Why “horror”?

©2022 Michael Raven

File under: #ThingsIThinkTooHardAbout

In all earnestness I ask this question:

What exactly is “horror” as a genre?

Is it the most appropriate genre to shove things into just because the work is unsettling in some fashion? Or because the author has established themselves by one or two movies/titles as having written something spooky? Is spooky even horror? What about macabre? Or, the perennial favorite: gothic? How about slasher/gross-out? Is tons of ketchup really horror? Is vampire urban romance horror just because some Twilight-emulating bloodsucker is in the tale? Or is that really romantic fantasy? Is suspense synonymous with horror? Are unsolved murders tales potentially horror?

I’m trying to dig deep into this as I think more about the whether or not I want to pursue a horror novel, especially when (as I think about it), I’m not clear on what these delineations are. I mean, are we just lumping everything into horror that seems to “fit”. Is that kind of lazy on our part to classify things as literature, romance, scifi/fantasy, westerns, horror…

I mean… The Dark Tower series is lumped in with horror oftentimes. But it seems more fantasy or science fiction or western than it seems all that horrifying. That’s just a single example.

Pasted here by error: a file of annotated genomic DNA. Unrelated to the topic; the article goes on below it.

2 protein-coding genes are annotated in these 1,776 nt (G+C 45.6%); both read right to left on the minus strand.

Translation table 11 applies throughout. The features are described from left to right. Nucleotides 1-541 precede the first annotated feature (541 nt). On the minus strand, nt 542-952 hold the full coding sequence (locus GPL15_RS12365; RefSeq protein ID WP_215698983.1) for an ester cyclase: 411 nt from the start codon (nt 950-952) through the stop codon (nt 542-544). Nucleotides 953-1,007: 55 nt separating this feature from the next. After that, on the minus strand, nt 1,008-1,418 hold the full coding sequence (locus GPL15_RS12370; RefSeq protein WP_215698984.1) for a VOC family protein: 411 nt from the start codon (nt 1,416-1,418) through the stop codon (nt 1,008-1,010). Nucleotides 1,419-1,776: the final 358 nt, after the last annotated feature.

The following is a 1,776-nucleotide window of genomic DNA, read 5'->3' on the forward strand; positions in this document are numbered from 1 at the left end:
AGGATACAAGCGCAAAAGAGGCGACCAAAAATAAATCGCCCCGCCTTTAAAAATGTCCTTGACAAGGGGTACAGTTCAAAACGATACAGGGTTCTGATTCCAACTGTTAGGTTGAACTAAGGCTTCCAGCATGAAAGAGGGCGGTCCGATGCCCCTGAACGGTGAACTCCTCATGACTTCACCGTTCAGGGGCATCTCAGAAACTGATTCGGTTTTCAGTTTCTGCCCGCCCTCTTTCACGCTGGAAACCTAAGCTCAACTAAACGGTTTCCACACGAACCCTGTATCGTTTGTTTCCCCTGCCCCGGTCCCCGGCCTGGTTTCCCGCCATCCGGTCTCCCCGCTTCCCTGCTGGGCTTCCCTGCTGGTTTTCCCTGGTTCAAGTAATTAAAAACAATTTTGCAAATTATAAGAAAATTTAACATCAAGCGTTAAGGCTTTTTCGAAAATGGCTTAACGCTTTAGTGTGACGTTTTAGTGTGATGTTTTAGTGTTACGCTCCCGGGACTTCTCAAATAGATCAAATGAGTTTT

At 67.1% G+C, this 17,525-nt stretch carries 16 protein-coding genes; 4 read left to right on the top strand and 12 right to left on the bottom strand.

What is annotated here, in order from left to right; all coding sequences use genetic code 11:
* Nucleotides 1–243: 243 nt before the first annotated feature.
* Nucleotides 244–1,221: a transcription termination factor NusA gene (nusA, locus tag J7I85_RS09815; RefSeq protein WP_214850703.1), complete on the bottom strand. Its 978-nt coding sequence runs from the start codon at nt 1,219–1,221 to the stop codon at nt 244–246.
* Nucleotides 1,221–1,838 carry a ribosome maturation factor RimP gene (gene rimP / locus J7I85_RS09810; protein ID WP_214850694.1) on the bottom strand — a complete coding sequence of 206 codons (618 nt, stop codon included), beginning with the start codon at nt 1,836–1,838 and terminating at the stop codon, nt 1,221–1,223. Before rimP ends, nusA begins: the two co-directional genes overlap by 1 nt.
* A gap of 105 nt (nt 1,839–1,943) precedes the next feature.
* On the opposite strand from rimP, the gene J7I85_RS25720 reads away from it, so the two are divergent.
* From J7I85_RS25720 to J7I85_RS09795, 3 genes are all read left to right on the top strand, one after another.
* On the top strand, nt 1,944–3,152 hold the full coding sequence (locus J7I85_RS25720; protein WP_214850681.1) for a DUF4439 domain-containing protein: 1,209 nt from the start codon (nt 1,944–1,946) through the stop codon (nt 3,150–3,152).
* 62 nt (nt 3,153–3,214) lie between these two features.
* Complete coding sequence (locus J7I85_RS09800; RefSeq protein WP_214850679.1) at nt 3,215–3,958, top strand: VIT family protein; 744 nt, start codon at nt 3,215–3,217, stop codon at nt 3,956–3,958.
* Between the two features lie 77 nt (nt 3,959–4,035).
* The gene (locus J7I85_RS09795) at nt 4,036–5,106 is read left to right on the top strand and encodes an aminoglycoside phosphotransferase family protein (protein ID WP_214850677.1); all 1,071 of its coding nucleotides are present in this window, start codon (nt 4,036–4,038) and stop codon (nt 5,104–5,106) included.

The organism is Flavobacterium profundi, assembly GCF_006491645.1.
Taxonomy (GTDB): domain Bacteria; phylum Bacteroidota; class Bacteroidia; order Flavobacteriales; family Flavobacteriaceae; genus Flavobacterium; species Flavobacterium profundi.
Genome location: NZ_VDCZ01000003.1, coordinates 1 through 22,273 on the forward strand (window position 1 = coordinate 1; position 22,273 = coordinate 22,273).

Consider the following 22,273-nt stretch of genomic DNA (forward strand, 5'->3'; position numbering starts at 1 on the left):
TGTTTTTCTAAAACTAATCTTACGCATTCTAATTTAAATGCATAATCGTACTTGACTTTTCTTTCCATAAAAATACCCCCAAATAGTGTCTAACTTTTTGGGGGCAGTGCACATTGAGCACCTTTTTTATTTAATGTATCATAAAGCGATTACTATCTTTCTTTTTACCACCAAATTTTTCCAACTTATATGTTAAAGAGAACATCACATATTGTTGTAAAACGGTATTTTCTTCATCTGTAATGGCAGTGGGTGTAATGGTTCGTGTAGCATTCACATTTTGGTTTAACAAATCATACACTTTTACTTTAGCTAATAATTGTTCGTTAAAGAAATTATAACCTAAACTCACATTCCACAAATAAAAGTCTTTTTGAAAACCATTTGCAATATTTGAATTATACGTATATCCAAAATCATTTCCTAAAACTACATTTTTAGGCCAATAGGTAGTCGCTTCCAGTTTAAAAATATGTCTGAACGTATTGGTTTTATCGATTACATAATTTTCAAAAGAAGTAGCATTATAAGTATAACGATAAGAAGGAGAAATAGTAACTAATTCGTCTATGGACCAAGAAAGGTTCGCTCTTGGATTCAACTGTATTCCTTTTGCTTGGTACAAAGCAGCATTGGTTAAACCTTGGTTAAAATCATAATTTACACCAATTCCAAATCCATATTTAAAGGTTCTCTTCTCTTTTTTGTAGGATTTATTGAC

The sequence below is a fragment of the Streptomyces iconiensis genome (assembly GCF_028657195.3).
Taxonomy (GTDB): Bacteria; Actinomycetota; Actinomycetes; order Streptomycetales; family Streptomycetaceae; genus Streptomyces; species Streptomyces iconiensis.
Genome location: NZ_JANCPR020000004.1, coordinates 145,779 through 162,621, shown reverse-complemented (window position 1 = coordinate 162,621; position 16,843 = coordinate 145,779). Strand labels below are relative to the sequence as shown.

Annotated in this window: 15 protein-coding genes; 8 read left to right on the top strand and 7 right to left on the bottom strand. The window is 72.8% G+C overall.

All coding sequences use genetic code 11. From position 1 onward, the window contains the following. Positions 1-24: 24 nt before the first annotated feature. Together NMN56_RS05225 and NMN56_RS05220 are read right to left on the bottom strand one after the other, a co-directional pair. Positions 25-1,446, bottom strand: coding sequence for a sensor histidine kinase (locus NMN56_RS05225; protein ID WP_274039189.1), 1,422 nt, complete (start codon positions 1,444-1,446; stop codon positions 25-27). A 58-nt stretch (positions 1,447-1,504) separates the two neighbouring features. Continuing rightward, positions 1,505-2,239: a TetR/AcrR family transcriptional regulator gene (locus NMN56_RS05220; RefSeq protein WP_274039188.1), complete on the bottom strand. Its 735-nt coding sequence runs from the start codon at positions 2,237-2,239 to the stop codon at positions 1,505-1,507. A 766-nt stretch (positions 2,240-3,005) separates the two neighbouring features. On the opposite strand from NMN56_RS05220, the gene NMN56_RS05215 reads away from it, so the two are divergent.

14 thoughts on “Why “horror”?

    1. It’s goes with my general confusion about why people need to put things into ever smaller boxes and just how they justify those labels slapped onto the boxes — because not all of it seems to fit or make sense.

      If you can’t tell, I’m still bent out of shape about “goblincore”, “ravencore” and those kinds of fashions. LOL.

      I might need a life.

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  1. Horror is like metal music. So many subdivisions, experimental branch-offs and needless categorization. I covered both professionally and after a while, you start throwing your hands up in the air. There are so many diverse, sometimes crazed voices trying to make their mark with publicists toting them with annoying superlatives as “alchemists” and “heroes.” Branding is important for marketing purposes, but horror gets as wonky as metal. The onslaught of recent garbage Amityville movies alone, i.e. Amityville Cop, The Amityville Moon, Amityville Uprising, Amityville Harvest, Amityville Awakening, Amityville Cult, Amityville Playhouse, Amityville Hex, Amityville Scarecrow… WTF?

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    1. Too much hand-wringing.

      Then again, I’m trying to figure out why people are saying Heilung is metal. I don’t get this fetish for categorization today’s society has for everything.

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      1. LOL, right? It’s partial elitism and partial hipsterism. People want to feel special, particularly in the underground for knowing and liking their “own thing” which hasn’t crossed into the mainstream. I’ll never forget us bitching back in the day when Metallica broke. They were OUR band, LMAO! It’s a silly syndrome, but it also comes down to leaving your mark and having a following that understands you as an artist, musician, filmmaker.